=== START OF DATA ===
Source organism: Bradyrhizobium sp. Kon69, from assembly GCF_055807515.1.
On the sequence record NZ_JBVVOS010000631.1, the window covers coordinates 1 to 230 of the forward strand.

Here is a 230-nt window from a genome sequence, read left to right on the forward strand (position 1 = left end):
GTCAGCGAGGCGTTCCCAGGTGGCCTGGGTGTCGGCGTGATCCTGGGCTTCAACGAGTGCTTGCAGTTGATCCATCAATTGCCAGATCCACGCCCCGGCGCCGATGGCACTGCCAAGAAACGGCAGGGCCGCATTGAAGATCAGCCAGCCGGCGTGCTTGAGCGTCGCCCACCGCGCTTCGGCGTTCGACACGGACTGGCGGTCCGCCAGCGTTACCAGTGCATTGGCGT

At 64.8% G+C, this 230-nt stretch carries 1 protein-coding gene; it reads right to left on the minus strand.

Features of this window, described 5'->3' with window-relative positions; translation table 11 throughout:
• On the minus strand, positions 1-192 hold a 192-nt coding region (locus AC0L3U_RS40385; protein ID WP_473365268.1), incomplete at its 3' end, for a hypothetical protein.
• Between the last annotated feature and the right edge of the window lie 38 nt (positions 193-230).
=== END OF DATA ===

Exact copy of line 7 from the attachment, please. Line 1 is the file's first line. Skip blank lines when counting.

• On the minus strand, positions 1-192 hold a 192-nt coding region (locus AC0L3U_RS40385; protein ID WP_473365268.1), incomplete at its 3' end, for a hypothetical protein.